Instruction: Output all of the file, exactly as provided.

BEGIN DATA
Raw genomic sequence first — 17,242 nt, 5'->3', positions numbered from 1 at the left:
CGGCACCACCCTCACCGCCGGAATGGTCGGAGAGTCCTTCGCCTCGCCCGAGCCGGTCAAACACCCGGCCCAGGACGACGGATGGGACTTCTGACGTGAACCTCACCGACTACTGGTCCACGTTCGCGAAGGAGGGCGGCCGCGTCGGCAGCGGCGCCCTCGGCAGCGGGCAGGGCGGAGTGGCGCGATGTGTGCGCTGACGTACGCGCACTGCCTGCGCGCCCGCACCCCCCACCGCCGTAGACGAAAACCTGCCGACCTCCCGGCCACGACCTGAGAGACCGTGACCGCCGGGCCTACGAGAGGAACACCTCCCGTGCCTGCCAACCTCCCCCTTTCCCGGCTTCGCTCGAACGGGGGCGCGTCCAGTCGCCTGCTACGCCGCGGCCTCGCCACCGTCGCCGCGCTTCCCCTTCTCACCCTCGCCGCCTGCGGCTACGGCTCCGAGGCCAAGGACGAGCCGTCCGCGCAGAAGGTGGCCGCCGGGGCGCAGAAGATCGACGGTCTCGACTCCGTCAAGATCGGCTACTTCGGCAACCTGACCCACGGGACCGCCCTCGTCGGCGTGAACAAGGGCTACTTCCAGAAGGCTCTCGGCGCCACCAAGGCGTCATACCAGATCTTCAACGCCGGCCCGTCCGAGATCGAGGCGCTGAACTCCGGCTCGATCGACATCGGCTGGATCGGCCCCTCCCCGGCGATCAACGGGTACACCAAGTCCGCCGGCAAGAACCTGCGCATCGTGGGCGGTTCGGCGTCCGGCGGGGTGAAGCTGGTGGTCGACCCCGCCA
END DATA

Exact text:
Raw genomic sequence first — 17,242 nt, 5'->3', positions numbered from 1 at the left:
CGGCACCACCCTCACCGCCGGAATGGTCGGAGAGTCCTTCGCCTCGCCCGAGCCGGTCAAACACCCGGCCCAGGACGACGGATGGGACTTCTGACGTGAACCTCACCGACTACTGGTCCACGTTCGCGAAGGAGGGCGGCCGCGTCGGCAGCGGCGCCCTCGGCAGCGGGCAGGGCGGAGTGGCGCGATGTGTGCGCTGACGTACGCGCACTGCCTGCGCGCCCGCACCCCCCACCGCCGTAGACGAAAACCTGCCGACCTCCCGGCCACGACCTGAGAGACCGTGACCGCCGGGCCTACGAGAGGAACACCTCCCGTGCCTGCCAACCTCCCCCTTTCCCGGCTTCGCTCGAACGGGGGCGCGTCCAGTCGCCTGCTACGCCGCGGCCTCGCCACCGTCGCCGCGCTTCCCCTTCTCACCCTCGCCGCCTGCGGCTACGGCTCCGAGGCCAAGGACGAGCCGTCCGCGCAGAAGGTGGCCGCCGGGGCGCAGAAGATCGACGGTCTCGACTCCGTCAAGATCGGCTACTTCGGCAACCTGACCCACGGGACCGCCCTCGTCGGCGTGAACAAGGGCTACTTCCAGAAGGCTCTCGGCGCCACCAAGGCGTCATACCAGATCTTCAACGCCGGCCCGTCCGAGATCGAGGCGCTGAACTCCGGCTCGATCGACATCGGCTGGATCGGCCCCTCCCCGGCGATCAACGGGTACACCAAGTCCGCCGGCAAGAACCTGCGCATCGTGGGCGGTTCGGCGTCCGGCGGGGTGAAGCTGGTGGTCGACCCCGCCA